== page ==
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Grizzly bears, black bears, wolves, coyotes, cougars/ mountain lions,bobcats, wolverines, lynx, foxes, fishers and martens are the suite of carnivores that originally inhabited North America after the Pleistocene extinctions. This site invites research, commentary, point/counterpoint on that suite of native animals (predator and prey) that inhabited The Americas circa 1500-at the initial point of European exploration and subsequent colonization. Landscape ecology, journal accounts of explorers and frontiersmen, genetic evaluations of museum animals, peer reviewed 20th and 21st century research on various aspects of our "Wild America" as well as subjective commentary from expert and layman alike. All of the above being revealed and discussed with the underlying goal of one day seeing our Continent rewilded.....Where big enough swaths of open space exist with connective corridors to other large forest, meadow, mountain, valley, prairie, desert and chaparral wildlands.....Thereby enabling all of our historic fauna, including man, to live in a sustainable and healthy environment. - Blogger Rick

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Wednesday, June 26, 2013

Interesting that Utah Dept. of Wildlife Section Chief Kevin Bunnell is candid enough to go on the record and admit that "predation by cougars is just one of several reasons why adult deer die"........... "And it’s probably not the major reason deer herds in many areas are struggling".....................He goes on to say "In a situation like this(deer #'s decreasing in Utah), temporarily increasing the number of cougars that are taken can allow a deer population to expand".............That's all good and nice Kevin but what is missing is you also saying that the real key to optimizing deer populations is through proper land management(keeping the land intact), modifying human hunter take and limiting human building and developing in core deer reserves............Whether it be deer health or human health, most of us always reach for the medicine rather than trying to prevent the onset of malaise through the proper preventive regimines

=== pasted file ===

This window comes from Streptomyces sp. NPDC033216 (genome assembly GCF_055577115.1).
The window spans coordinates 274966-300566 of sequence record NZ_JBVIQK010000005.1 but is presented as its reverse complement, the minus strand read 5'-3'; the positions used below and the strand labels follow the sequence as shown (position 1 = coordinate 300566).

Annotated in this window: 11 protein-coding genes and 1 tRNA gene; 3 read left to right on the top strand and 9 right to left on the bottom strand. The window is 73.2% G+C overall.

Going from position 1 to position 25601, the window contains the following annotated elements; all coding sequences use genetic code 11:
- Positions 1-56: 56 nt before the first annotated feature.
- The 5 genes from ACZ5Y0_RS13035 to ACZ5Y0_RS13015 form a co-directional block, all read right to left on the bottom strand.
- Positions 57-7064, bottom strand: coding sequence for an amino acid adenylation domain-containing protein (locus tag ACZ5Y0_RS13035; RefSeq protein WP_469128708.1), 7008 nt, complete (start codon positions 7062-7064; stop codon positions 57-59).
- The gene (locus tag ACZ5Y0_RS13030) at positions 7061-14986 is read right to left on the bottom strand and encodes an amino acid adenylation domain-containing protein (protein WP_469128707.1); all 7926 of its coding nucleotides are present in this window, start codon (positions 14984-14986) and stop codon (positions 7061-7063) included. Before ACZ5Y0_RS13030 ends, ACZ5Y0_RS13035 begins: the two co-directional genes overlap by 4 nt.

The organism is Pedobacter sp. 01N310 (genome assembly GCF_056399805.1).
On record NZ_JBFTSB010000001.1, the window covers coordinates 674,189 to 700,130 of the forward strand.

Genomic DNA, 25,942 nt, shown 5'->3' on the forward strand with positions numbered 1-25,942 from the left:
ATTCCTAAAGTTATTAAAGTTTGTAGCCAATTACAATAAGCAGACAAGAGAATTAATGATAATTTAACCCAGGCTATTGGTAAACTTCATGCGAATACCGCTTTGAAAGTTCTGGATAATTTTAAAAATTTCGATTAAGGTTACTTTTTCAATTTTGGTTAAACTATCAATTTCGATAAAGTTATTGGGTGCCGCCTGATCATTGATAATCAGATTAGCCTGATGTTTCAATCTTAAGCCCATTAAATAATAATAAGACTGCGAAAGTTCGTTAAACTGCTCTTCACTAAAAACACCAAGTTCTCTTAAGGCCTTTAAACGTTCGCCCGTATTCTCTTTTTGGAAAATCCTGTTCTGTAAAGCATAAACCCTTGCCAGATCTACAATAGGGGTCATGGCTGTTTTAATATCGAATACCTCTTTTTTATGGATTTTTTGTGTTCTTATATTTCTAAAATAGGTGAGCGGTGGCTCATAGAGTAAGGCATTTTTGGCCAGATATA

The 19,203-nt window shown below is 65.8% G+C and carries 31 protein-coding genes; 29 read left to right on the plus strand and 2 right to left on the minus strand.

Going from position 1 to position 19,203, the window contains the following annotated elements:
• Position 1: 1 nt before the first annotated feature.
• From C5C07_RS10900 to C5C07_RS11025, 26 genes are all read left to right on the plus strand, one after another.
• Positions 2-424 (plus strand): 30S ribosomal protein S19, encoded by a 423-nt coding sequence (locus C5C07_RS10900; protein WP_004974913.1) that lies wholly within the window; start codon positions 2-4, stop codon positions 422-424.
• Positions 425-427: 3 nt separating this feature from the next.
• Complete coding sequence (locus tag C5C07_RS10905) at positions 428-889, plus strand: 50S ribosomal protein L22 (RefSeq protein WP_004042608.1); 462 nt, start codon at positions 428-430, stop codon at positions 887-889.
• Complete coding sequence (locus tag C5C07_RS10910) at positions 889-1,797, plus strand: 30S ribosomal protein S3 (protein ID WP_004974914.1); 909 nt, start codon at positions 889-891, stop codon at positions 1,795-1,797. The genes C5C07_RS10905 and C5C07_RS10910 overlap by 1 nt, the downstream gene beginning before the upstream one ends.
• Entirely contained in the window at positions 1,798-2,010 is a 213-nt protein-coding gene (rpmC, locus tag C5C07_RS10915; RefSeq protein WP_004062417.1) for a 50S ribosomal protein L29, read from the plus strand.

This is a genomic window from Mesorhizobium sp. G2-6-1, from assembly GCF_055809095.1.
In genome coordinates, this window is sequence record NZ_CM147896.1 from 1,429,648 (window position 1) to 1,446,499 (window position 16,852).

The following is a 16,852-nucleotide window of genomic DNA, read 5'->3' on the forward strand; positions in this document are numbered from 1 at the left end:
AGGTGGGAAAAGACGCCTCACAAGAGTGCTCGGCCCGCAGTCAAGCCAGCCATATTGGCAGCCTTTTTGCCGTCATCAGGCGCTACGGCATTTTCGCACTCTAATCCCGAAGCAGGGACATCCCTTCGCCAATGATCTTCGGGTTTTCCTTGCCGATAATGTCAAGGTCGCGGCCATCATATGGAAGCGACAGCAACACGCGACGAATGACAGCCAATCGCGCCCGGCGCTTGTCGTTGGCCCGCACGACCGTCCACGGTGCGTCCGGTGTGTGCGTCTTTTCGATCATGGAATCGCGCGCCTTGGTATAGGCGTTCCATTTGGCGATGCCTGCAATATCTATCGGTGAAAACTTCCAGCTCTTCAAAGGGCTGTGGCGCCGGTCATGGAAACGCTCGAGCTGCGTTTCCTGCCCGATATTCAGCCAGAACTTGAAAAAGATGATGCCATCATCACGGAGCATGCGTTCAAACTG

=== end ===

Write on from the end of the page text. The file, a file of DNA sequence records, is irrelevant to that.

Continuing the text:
Utah deer threatened by Pumas?

- A deer study that’s underway in Utah has provided two things—better information about the number of adult deer that are surviving from year to year and a chance to manage cougars in a way that should benefit deer the most.
Starting with the 2011–2012 cougar hunting season, biologists with the Division of Wildlife Resources would like to make the following changes:
They want to establish nine large cougar management areas in Utah. Each area would have smaller hunting units within it. The units would be used to set hunting permit numbers for the entire area.

After setting permit numbers for each unit in the area, biologists would add the number of permits together. The total number of permits would be the cougar objective for the entire area. Hunting would continue on all of the units in the area until the total objective for the area was reached or the season ended.
One additional factor—the number of female cougars taken in an area—could also result in the hunt in the area closing early. If a certain number of females were taken, the hunt would close early to protect the cougar population in the area.
More precise management
Kevin Bunnell, Wildlife Section chief for the DWR, says creating cougar management areas based on areas in the state where deer have had radio collars placed on them is a more precise way to balance the number of cougars and the number of deer.
“The study is giving us up-to-date information about the deer herds in these areas,” he says.
Bunnell says predation by cougars is just one of several reasons why adult deer die. And it’s probably not the major reason deer herds in many areas are struggling. “But when the number of adult deer in a herd is below average,” Bunnell says, “that’s an indication that cougars might be one of the factors that are limiting the growth of the herd.

“In a situation like this,” he says, “temporarily increasing the number of cougars that are taken can allow a deer population to expand.”
Bunnell says cougars rarely prey on deer fawns. Instead, they focus mostly on adult deer.

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